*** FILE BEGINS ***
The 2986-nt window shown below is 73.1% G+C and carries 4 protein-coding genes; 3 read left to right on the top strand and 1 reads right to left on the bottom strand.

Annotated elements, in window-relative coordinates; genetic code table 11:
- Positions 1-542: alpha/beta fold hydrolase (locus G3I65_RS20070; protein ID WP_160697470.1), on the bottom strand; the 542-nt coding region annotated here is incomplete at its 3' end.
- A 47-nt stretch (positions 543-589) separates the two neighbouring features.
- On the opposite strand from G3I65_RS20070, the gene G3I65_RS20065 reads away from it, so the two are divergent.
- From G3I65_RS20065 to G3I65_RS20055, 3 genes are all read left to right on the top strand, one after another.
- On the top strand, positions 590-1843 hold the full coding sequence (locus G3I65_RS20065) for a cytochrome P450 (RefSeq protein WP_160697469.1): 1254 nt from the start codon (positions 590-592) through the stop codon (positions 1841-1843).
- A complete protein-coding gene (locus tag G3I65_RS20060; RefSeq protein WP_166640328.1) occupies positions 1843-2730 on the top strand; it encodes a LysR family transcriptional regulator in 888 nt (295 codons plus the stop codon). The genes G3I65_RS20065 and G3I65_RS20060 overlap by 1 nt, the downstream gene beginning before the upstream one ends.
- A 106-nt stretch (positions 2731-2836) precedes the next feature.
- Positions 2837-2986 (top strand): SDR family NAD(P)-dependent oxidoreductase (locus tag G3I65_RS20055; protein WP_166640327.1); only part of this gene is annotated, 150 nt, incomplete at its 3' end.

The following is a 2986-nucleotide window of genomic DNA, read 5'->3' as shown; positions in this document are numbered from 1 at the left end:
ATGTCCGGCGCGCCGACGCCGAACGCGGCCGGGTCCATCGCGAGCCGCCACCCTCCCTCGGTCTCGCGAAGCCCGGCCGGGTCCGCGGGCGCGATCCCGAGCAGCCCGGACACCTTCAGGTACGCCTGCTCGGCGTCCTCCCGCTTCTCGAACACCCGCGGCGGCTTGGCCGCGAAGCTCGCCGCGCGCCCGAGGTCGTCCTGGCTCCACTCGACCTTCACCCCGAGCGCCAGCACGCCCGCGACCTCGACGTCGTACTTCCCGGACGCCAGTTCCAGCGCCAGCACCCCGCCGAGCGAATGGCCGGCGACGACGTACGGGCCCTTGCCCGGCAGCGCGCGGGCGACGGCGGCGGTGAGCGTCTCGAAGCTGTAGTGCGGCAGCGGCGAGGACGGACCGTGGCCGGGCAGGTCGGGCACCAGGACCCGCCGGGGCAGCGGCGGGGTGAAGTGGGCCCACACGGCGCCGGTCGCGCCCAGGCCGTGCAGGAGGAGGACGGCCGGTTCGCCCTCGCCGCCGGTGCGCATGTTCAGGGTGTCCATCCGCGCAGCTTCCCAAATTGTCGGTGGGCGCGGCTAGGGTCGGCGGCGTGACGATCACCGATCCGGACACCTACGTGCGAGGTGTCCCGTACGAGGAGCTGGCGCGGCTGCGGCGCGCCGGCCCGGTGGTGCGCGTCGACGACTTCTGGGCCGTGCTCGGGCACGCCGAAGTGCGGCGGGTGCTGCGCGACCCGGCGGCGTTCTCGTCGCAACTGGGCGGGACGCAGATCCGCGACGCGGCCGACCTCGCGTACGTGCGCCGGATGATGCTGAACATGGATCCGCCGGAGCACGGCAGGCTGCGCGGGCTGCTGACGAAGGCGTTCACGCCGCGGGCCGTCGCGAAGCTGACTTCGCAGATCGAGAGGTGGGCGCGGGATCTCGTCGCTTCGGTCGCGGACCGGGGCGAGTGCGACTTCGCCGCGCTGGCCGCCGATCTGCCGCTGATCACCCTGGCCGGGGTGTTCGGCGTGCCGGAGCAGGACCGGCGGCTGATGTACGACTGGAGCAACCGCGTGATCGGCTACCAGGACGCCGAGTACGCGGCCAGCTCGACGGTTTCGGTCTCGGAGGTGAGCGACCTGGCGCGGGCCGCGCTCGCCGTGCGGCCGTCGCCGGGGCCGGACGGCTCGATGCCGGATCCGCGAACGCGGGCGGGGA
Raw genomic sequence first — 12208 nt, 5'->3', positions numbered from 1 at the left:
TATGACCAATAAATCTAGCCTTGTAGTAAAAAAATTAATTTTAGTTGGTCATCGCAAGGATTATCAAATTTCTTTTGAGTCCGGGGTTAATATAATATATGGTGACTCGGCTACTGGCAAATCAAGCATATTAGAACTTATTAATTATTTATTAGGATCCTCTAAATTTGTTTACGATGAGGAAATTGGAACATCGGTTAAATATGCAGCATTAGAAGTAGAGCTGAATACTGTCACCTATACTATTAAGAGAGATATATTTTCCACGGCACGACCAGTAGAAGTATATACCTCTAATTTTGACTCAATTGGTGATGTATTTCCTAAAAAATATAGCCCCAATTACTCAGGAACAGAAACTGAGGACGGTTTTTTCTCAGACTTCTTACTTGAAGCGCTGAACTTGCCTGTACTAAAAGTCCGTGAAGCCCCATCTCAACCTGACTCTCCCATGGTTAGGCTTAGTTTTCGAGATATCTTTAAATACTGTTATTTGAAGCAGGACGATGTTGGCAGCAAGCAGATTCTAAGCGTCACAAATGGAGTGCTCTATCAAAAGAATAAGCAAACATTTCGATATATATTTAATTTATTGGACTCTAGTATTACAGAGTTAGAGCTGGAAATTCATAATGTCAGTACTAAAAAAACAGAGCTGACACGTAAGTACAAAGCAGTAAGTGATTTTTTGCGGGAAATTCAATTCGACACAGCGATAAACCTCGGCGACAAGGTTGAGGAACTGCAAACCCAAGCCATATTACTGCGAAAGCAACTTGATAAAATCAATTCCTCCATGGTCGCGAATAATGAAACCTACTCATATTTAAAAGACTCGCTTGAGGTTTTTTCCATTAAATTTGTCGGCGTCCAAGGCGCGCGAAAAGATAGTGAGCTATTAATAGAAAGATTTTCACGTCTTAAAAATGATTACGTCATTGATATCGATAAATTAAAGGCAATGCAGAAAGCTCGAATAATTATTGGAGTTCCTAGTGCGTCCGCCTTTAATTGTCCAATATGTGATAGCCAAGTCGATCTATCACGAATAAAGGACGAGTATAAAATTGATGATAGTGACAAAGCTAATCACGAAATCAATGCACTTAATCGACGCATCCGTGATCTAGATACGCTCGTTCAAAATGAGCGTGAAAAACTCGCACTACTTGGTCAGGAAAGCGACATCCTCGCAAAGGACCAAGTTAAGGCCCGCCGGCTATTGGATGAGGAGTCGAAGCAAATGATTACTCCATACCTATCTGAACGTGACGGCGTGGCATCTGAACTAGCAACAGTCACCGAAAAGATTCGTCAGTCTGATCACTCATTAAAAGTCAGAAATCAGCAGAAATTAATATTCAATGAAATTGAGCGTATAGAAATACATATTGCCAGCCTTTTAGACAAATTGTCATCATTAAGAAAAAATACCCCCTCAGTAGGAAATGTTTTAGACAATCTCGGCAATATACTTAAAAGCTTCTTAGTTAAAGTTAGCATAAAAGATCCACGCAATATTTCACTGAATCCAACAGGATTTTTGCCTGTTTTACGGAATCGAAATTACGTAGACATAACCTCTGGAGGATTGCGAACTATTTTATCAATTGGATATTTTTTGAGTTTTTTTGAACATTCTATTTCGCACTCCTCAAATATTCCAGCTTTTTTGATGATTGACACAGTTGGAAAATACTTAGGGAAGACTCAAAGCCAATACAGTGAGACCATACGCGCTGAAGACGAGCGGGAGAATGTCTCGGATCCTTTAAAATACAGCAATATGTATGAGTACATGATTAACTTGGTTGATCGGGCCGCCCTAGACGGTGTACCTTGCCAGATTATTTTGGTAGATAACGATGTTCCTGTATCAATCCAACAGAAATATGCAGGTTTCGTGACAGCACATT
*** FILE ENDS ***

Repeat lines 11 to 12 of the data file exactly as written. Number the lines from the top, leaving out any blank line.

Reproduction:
The following is a 2986-nucleotide window of genomic DNA, read 5'->3' as shown; positions in this document are numbered from 1 at the left end:
ATGTCCGGCGCGCCGACGCCGAACGCGGCCGGGTCCATCGCGAGCCGCCACCCTCCCTCGGTCTCGCGAAGCCCGGCCGGGTCCGCGGGCGCGATCCCGAGCAGCCCGGACACCTTCAGGTACGCCTGCTCGGCGTCCTCCCGCTTCTCGAACACCCGCGGCGGCTTGGCCGCGAAGCTCGCCGCGCGCCCGAGGTCGTCCTGGCTCCACTCGACCTTCACCCCGAGCGCCAGCACGCCCGCGACCTCGACGTCGTACTTCCCGGACGCCAGTTCCAGCGCCAGCACCCCGCCGAGCGAATGGCCGGCGACGACGTACGGGCCCTTGCCCGGCAGCGCGCGGGCGACGGCGGCGGTGAGCGTCTCGAAGCTGTAGTGCGGCAGCGGCGAGGACGGACCGTGGCCGGGCAGGTCGGGCACCAGGACCCGCCGGGGCAGCGGCGGGGTGAAGTGGGCCCACACGGCGCCGGTCGCGCCCAGGCCGTGCAGGAGGAGGACGGCCGGTTCGCCCTCGCCGCCGGTGCGCATGTTCAGGGTGTCCATCCGCGCAGCTTCCCAAATTGTCGGTGGGCGCGGCTAGGGTCGGCGGCGTGACGATCACCGATCCGGACACCTACGTGCGAGGTGTCCCGTACGAGGAGCTGGCGCGGCTGCGGCGCGCCGGCCCGGTGGTGCGCGTCGACGACTTCTGGGCCGTGCTCGGGCACGCCGAAGTGCGGCGGGTGCTGCGCGACCCGGCGGCGTTCTCGTCGCAACTGGGCGGGACGCAGATCCGCGACGCGGCCGACCTCGCGTACGTGCGCCGGATGATGCTGAACATGGATCCGCCGGAGCACGGCAGGCTGCGCGGGCTGCTGACGAAGGCGTTCACGCCGCGGGCCGTCGCGAAGCTGACTTCGCAGATCGAGAGGTGGGCGCGGGATCTCGTCGCTTCGGTCGCGGACCGGGGCGAGTGCGACTTCGCCGCGCTGGCCGCCGATCTGCCGCTGATCACCCTGGCCGGGGTGTTCGGCGTGCCGGAGCAGGACCGGCGGCTGATGTACGACTGGAGCAACCGCGTGATCGGCTACCAGGACGCCGAGTACGCGGCCAGCTCGACGGTTTCGGTCTCGGAGGTGAGCGACCTGGCGCGGGCCGCGCTCGCCGTGCGGCCGTCGCCGGGGCCGGACGGCTCGATGCCGGATCCGCGAACGCGGGCGGGGA